The start of Tuesday’s city council meeting was spicy. Councillors came in hot. Councillors like Tim Outhit, Sam Austin and Lisa Blackburn were all visibly upset about the growing scale of human suffering that’s being caused by government inaction on housing. Council got an update about just how badly Haligonians are being failed by all levels of our government.
Make no mistake, we have been failed—catastrophically so.
Max Chauvin, the city’s director of housing and homelessness, told council that there are 30,000 households in the HRM that are spending more than they can afford on housing. Those 30,000 households are spending at least 30% of their income on housing, with some spending over 50%. Chauvin told council in no uncertain terms that there is no private solution to the crisis—that it can only be solved by a massive public investment in housing. All the city can do, he lamented, is apply immediate and imperfect band-aids.
Councillor Shawn Cleary pointed out that for other emergencies the city dips into its reserves and spends millions to get people out of the emergency they find themselves in. He pointed out the city doesn’t do that for housing, and the tiny amounts of money the city does kick in—tens of thousands of dollars at a time—don’t have any effect. Cleary doesn’t think the city should be spending good money after bad just to put people outside in time for the start of a climate changed hurricane season.
“We have to embarrass them into doing something,” said councillor Lisa Blackburn at the end of her time, which was filled with latent anger directed at the province. She proposed that the HRM put everyone on the Common, declare a disaster and get the Red Cross to come in and deal with it—because maybe, just maybe, if the Red Cross came to town, Houston might do his “bloody job.”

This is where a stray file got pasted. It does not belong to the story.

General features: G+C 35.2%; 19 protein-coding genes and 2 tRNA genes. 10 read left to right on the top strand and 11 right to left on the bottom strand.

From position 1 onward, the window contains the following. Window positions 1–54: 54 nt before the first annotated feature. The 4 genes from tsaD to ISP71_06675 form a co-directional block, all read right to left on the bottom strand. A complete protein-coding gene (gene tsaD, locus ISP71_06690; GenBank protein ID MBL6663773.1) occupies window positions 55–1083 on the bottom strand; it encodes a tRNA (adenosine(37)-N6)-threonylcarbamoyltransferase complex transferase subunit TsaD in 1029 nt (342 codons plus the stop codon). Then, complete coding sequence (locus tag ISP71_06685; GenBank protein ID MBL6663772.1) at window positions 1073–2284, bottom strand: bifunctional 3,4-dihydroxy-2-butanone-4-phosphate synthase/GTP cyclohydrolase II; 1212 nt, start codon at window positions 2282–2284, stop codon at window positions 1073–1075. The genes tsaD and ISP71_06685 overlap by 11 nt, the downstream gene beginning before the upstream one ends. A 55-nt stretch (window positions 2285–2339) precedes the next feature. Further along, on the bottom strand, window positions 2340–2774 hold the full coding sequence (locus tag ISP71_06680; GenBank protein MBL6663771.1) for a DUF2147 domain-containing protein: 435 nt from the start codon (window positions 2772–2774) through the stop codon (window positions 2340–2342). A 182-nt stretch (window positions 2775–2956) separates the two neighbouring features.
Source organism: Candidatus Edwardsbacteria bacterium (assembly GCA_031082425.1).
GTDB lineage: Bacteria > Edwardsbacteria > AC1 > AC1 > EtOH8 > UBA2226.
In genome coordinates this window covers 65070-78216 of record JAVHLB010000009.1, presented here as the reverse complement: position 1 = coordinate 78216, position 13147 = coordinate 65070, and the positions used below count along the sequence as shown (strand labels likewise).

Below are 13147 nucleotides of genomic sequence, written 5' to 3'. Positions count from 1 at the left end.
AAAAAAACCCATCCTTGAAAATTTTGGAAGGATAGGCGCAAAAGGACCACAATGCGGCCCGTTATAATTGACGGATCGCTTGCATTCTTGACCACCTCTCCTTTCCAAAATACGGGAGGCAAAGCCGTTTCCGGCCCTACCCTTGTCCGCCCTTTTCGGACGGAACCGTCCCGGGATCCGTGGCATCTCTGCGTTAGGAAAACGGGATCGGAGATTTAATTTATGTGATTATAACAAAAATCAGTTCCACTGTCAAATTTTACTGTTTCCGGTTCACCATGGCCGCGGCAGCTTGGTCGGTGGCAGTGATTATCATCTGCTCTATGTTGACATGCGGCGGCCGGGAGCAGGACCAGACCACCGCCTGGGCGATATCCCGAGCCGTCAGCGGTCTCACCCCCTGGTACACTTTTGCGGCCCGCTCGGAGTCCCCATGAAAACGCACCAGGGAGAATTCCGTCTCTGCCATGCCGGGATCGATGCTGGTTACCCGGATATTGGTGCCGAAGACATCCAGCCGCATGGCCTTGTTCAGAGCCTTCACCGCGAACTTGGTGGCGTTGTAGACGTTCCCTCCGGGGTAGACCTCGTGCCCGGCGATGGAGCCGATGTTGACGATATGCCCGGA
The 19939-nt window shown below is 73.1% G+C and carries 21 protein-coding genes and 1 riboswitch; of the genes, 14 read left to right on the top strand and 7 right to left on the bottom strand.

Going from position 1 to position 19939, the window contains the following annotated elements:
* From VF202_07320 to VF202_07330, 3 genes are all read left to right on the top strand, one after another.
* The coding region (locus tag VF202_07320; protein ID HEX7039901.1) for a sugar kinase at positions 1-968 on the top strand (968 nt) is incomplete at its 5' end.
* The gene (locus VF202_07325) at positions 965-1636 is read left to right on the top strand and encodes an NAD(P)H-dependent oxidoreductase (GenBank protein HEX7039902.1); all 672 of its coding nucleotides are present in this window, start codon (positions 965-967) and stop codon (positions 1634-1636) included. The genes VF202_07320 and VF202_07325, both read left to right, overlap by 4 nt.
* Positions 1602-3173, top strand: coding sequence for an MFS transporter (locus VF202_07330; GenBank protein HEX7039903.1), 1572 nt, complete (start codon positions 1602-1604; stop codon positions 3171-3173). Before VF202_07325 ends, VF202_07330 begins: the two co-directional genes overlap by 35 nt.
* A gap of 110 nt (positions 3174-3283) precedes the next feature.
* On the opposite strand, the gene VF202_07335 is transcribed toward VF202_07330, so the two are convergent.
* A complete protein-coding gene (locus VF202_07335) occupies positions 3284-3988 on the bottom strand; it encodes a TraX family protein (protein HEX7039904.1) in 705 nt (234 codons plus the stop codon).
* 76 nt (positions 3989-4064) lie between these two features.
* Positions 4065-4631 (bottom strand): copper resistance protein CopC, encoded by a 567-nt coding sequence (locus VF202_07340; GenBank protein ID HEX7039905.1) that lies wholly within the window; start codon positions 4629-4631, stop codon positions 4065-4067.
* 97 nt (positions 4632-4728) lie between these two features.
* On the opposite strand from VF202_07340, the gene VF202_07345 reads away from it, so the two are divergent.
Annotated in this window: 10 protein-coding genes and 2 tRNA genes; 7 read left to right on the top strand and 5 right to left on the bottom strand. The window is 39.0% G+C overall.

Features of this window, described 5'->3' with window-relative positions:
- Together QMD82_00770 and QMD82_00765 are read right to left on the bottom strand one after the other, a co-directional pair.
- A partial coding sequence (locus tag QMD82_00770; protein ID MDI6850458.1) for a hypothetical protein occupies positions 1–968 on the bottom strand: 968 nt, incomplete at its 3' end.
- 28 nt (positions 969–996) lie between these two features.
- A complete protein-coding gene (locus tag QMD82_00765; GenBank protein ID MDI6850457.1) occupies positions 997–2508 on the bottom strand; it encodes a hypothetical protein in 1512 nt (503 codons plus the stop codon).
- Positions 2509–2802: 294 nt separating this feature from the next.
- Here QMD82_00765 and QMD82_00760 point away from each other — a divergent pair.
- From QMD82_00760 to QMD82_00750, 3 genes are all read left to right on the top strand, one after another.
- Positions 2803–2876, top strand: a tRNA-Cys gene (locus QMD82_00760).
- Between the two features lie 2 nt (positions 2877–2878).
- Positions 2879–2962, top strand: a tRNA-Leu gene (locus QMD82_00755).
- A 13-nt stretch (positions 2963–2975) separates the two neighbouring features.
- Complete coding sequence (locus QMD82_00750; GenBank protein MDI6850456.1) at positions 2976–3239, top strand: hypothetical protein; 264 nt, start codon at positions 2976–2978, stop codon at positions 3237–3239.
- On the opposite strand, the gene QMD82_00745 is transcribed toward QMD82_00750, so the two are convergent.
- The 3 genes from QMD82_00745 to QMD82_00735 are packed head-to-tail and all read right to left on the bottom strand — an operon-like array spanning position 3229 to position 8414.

“If we’re not going to do this, then what?” asked deputy mayor Sam Austin. He pointed out that if the city doesn’t do anything, people will suffer. Austin wants to force Houston’s hand and make the province do its fucking job: “It’s time to sue them.”
In an emergency—fires, floods or hurricanes—the city opens up its arenas and community centres until people can go back to their homes. If councillors genuinely believe the housing crisis is an emergency, they could treat it like one.
Instead, council voted to direct the CAO to start trying to lease private buildings for shelter space, put encampments on available municipal land, allow non-park land (like parking lots) to be used for people to live in cars—and they wrote a strongly worded letter to Houston (who they previously established doesn’t care about them).
Council is also looking at buying a bunch of mini-homes or prefabricated shelters. But the city has no money, so this idea will likely disappear at some point during municipal budget season when councillors realize the city’s flat broke due to generations of bad, low-density development.
Make no mistake, we are being failed—catastrophically so.